• Test purpose. Given $$(X_1,Y_1),\ldots,(X_n,Y_n)\sim F$$, it tests $$H_0: F_X=F_Y$$ vs. $$H_1:\mathbb{P}[X\geq Y]>0.5$$, where $$F_X$$ and $$F_Y$$ are the marginal cdfs of $$X$$ and $$Y$$.

• Statistic definition. ’s test statistic directly targets $$\mathbb{P}[X\geq Y]$$, now using the paired observations, with the (unstandardized) estimator

\begin{align} S_n:=\sum_{i=1}^n1_{\{X_i>Y_i\}}.\tag{6.25} \end{align}

Values of $$S_n$$ that are significantly larger than $$n/2$$, the expected value under $$H_0$$, indicate evidence in favor of $$H_1$$.

• Statistic computation. Computing (6.25) is straightforward.

• Distribution under $$H_0$$. Under $$H_0$$, it follows trivially that $$S_n\sim\mathrm{B}(n,0.5)$$.

• Highlights and caveats. The Wilcoxon signed-rank test shares the same highlights and caveats as its unpaired counterpart. It can be regarded as a “nonparametric paired $$t$$-test” if both $$X$$ and $$Y$$ are symmetric. In this case, it is a nonparametric analogue to the paired $$t$$-test. Otherwise, it is a nonparametric extension of the paired $$t$$-test that evaluates if there is a shift in the main mass of probability of $$X$$ or $$Y$$ when both are related.245 The test is distribution-free.

• Implementation in R. The test statistic $$S_n$$ and the exact $$p$$-value are available through the wilcox.test function. One must specify alternative = "greater" to test $$H_0$$ against $$H_1:\mathbb{P}[X \boldsymbol{\geq}Y]>0.5$$.246 The exact cdf of $$S_n$$ under $$H_0$$ is available in psignrank.

The following code exemplifies how to carry out the Wilcoxon signed-rank test.

# Check the test for H0 true
set.seed(123456)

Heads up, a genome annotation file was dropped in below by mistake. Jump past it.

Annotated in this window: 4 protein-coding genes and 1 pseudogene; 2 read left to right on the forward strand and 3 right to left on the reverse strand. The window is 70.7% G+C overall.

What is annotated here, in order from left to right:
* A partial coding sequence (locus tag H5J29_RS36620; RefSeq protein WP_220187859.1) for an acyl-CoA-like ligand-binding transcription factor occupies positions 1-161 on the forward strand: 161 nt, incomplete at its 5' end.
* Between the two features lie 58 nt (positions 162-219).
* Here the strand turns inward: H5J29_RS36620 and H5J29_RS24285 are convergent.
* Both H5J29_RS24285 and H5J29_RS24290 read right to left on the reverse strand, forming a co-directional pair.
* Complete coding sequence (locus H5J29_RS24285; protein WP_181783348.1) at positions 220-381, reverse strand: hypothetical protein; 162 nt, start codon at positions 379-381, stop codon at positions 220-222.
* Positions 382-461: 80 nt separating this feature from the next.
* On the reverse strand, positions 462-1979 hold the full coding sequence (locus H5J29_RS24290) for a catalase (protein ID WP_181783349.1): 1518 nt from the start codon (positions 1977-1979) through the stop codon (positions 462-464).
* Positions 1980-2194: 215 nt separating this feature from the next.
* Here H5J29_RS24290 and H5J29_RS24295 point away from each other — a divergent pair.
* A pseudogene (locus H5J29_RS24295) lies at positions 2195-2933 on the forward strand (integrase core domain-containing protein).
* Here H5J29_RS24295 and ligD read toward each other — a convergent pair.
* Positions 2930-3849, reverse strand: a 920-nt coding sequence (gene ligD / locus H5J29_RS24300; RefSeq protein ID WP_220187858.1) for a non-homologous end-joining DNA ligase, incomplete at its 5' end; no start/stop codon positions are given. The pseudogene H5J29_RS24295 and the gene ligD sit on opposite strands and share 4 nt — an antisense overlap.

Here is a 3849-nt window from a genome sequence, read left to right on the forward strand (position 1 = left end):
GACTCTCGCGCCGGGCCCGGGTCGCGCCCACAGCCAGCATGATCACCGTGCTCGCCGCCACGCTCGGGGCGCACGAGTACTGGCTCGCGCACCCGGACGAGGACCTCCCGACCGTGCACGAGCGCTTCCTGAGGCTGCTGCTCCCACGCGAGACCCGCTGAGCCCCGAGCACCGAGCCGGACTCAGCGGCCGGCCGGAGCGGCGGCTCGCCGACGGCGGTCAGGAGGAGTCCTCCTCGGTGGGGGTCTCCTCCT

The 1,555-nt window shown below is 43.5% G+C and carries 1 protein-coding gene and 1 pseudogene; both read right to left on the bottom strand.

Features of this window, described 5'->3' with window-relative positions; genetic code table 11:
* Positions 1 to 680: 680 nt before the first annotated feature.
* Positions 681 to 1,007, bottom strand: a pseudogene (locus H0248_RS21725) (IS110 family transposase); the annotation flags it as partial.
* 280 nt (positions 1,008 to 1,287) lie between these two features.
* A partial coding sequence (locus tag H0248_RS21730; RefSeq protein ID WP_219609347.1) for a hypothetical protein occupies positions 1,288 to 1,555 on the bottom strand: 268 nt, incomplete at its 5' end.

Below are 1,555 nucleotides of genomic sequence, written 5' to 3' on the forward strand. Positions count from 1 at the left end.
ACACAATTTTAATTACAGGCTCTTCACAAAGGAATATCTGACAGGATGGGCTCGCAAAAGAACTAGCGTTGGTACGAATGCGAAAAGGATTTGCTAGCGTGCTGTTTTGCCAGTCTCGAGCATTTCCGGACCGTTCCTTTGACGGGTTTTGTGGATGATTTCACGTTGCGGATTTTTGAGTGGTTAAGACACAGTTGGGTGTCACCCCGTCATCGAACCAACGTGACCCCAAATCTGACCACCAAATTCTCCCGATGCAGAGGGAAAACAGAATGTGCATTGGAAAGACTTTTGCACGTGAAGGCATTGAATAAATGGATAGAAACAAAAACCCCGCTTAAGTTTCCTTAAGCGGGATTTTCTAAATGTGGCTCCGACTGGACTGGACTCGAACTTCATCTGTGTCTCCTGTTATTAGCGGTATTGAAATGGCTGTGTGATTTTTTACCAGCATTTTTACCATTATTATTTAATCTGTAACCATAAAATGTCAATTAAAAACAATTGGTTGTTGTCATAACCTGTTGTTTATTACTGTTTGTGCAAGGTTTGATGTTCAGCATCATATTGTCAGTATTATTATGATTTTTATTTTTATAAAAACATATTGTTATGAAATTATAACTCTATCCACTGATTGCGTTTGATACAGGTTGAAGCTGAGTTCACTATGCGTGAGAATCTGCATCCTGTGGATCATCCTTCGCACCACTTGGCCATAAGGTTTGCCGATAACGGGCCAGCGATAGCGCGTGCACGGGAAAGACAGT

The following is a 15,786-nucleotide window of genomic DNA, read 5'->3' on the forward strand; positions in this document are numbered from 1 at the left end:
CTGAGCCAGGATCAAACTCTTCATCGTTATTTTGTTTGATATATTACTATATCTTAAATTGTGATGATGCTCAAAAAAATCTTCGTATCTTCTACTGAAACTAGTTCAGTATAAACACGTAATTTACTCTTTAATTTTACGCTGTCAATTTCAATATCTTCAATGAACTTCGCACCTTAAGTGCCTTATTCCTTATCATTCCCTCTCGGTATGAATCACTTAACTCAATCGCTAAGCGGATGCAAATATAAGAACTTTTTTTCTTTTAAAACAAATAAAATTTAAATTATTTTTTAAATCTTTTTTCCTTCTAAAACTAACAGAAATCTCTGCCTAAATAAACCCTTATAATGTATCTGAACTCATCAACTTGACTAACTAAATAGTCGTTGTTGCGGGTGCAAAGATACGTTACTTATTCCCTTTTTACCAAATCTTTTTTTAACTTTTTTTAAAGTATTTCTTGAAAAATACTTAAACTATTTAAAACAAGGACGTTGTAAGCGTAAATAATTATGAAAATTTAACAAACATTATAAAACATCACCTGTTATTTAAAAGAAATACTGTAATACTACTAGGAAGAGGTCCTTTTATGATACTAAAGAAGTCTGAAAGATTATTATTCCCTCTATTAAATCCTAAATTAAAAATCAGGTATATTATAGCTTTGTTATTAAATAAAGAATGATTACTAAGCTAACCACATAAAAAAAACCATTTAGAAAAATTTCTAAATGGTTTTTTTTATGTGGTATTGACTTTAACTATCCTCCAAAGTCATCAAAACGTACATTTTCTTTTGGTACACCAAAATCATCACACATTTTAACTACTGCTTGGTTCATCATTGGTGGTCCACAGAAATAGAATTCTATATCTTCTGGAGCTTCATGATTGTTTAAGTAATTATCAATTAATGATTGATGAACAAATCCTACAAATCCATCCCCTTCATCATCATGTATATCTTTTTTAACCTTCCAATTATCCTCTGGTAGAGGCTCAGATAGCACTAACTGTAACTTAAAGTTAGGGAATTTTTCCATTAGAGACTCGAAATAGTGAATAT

x0 <- rgamma(n = 50, shape = 1, scale = 1)
y0 <- x0 + rnorm(n = 50)
wilcox.test(x = x0, y = y0, paired = TRUE) # H1: P[X >= Y] != 0.5
##
##  Wilcoxon signed rank test with continuity correction
##
## data:  x0 and y0
## V = 537, p-value = 0.3344
## alternative hypothesis: true location shift is not equal to 0
wilcox.test(x = x0, y = y0, paired = TRUE, alternative = "greater")
##
##  Wilcoxon signed rank test with continuity correction
##
## data:  x0 and y0
## V = 537, p-value = 0.8352
## alternative hypothesis: true location shift is greater than 0
# H1: P[X >= Y] > 0.5
wilcox.test(x = x0, y = y0, paired = TRUE, alternative = "less")
##
##  Wilcoxon signed rank test with continuity correction
##
## data:  x0 and y0
## V = 537, p-value = 0.1672
## alternative hypothesis: true location shift is less than 0
# H1: P[X <= Y] > 0.5

# Check the test for H0 false
x1 <- rnorm(n = 50, mean = 0, sd = 1)
y1 <- x1 + rnorm(n = 50, mean = 1, sd = 2)
wilcox.test(x = x1, y = y1, paired = TRUE) # H1: P[X >= Y] != 0.5
##
##  Wilcoxon signed rank test with continuity correction
##
## data:  x1 and y1
## V = 255, p-value = 0.0002264
## alternative hypothesis: true location shift is not equal to 0
wilcox.test(x = x1, y = y1, paired = TRUE, alternative = "greater")
##
##  Wilcoxon signed rank test with continuity correction
##
## data:  x1 and y1
## V = 255, p-value = 0.9999
## alternative hypothesis: true location shift is greater than 0
# H1: P[X >= Y] > 0.5
wilcox.test(x = x1, y = y1, paired = TRUE, alternative = "less")